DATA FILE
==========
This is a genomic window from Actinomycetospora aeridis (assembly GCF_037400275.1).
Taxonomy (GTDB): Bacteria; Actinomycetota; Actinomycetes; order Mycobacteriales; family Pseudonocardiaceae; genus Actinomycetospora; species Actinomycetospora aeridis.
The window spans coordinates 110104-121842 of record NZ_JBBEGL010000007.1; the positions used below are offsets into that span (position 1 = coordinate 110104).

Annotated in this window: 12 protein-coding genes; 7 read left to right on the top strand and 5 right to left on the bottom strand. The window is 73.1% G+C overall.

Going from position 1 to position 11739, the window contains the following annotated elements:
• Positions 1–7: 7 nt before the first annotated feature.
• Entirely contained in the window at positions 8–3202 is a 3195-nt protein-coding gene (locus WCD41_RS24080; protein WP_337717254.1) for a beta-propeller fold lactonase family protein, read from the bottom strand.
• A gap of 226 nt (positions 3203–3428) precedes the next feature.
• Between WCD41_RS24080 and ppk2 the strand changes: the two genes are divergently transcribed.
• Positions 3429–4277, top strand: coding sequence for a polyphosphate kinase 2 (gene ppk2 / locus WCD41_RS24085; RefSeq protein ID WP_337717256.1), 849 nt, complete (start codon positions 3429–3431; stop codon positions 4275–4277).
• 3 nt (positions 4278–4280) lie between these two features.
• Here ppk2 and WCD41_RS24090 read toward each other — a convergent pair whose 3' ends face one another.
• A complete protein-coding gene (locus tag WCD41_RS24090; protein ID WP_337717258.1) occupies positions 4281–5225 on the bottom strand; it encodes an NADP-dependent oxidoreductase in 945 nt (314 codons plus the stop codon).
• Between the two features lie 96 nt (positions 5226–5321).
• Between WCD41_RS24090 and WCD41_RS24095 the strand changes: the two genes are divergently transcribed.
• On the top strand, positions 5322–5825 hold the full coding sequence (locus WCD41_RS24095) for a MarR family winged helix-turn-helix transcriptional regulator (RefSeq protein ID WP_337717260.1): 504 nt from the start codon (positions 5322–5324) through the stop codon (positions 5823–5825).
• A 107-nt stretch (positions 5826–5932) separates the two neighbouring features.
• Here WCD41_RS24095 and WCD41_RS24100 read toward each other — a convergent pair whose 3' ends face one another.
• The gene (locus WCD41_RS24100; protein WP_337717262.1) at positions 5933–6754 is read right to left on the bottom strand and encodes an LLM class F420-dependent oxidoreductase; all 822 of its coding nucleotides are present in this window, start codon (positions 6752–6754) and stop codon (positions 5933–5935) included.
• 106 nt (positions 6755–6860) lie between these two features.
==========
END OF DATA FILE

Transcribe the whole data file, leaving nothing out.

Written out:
This is a genomic window from Actinomycetospora aeridis (assembly GCF_037400275.1).
Taxonomy (GTDB): Bacteria; Actinomycetota; Actinomycetes; order Mycobacteriales; family Pseudonocardiaceae; genus Actinomycetospora; species Actinomycetospora aeridis.
The window spans coordinates 110104-121842 of record NZ_JBBEGL010000007.1; the positions used below are offsets into that span (position 1 = coordinate 110104).

Annotated in this window: 12 protein-coding genes; 7 read left to right on the top strand and 5 right to left on the bottom strand. The window is 73.1% G+C overall.

Going from position 1 to position 11739, the window contains the following annotated elements:
• Positions 1–7: 7 nt before the first annotated feature.
• Entirely contained in the window at positions 8–3202 is a 3195-nt protein-coding gene (locus WCD41_RS24080; protein WP_337717254.1) for a beta-propeller fold lactonase family protein, read from the bottom strand.
• A gap of 226 nt (positions 3203–3428) precedes the next feature.
• Between WCD41_RS24080 and ppk2 the strand changes: the two genes are divergently transcribed.
• Positions 3429–4277, top strand: coding sequence for a polyphosphate kinase 2 (gene ppk2 / locus WCD41_RS24085; RefSeq protein ID WP_337717256.1), 849 nt, complete (start codon positions 3429–3431; stop codon positions 4275–4277).
• 3 nt (positions 4278–4280) lie between these two features.
• Here ppk2 and WCD41_RS24090 read toward each other — a convergent pair whose 3' ends face one another.
• A complete protein-coding gene (locus tag WCD41_RS24090; protein ID WP_337717258.1) occupies positions 4281–5225 on the bottom strand; it encodes an NADP-dependent oxidoreductase in 945 nt (314 codons plus the stop codon).
• Between the two features lie 96 nt (positions 5226–5321).
• Between WCD41_RS24090 and WCD41_RS24095 the strand changes: the two genes are divergently transcribed.
• On the top strand, positions 5322–5825 hold the full coding sequence (locus WCD41_RS24095) for a MarR family winged helix-turn-helix transcriptional regulator (RefSeq protein ID WP_337717260.1): 504 nt from the start codon (positions 5322–5324) through the stop codon (positions 5823–5825).
• A 107-nt stretch (positions 5826–5932) separates the two neighbouring features.
• Here WCD41_RS24095 and WCD41_RS24100 read toward each other — a convergent pair whose 3' ends face one another.
• The gene (locus WCD41_RS24100; protein WP_337717262.1) at positions 5933–6754 is read right to left on the bottom strand and encodes an LLM class F420-dependent oxidoreductase; all 822 of its coding nucleotides are present in this window, start codon (positions 6752–6754) and stop codon (positions 5933–5935) included.
• 106 nt (positions 6755–6860) lie between these two features.